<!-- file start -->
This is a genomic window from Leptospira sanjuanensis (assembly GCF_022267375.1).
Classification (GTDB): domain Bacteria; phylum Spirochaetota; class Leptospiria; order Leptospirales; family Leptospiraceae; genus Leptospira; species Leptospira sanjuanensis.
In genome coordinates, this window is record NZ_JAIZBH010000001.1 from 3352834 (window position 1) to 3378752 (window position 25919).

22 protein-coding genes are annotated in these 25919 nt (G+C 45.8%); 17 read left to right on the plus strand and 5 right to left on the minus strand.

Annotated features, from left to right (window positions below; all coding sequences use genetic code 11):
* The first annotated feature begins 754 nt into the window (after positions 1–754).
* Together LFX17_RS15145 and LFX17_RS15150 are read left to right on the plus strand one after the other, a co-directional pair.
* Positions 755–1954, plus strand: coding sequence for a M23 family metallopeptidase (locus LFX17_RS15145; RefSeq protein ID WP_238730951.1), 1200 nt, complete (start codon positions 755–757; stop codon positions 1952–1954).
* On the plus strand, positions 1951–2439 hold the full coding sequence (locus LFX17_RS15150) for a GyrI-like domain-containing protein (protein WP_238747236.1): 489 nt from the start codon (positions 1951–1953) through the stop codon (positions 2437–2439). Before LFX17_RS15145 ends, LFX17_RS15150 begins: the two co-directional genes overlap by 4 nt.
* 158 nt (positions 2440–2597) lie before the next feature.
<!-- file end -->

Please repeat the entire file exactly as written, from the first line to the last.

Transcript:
This is a genomic window from Leptospira sanjuanensis (assembly GCF_022267375.1).
Classification (GTDB): domain Bacteria; phylum Spirochaetota; class Leptospiria; order Leptospirales; family Leptospiraceae; genus Leptospira; species Leptospira sanjuanensis.
In genome coordinates, this window is record NZ_JAIZBH010000001.1 from 3352834 (window position 1) to 3378752 (window position 25919).

22 protein-coding genes are annotated in these 25919 nt (G+C 45.8%); 17 read left to right on the plus strand and 5 right to left on the minus strand.

Annotated features, from left to right (window positions below; all coding sequences use genetic code 11):
* The first annotated feature begins 754 nt into the window (after positions 1–754).
* Together LFX17_RS15145 and LFX17_RS15150 are read left to right on the plus strand one after the other, a co-directional pair.
* Positions 755–1954, plus strand: coding sequence for a M23 family metallopeptidase (locus LFX17_RS15145; RefSeq protein ID WP_238730951.1), 1200 nt, complete (start codon positions 755–757; stop codon positions 1952–1954).
* On the plus strand, positions 1951–2439 hold the full coding sequence (locus LFX17_RS15150) for a GyrI-like domain-containing protein (protein WP_238747236.1): 489 nt from the start codon (positions 1951–1953) through the stop codon (positions 2437–2439). Before LFX17_RS15145 ends, LFX17_RS15150 begins: the two co-directional genes overlap by 4 nt.
* 158 nt (positions 2440–2597) lie before the next feature.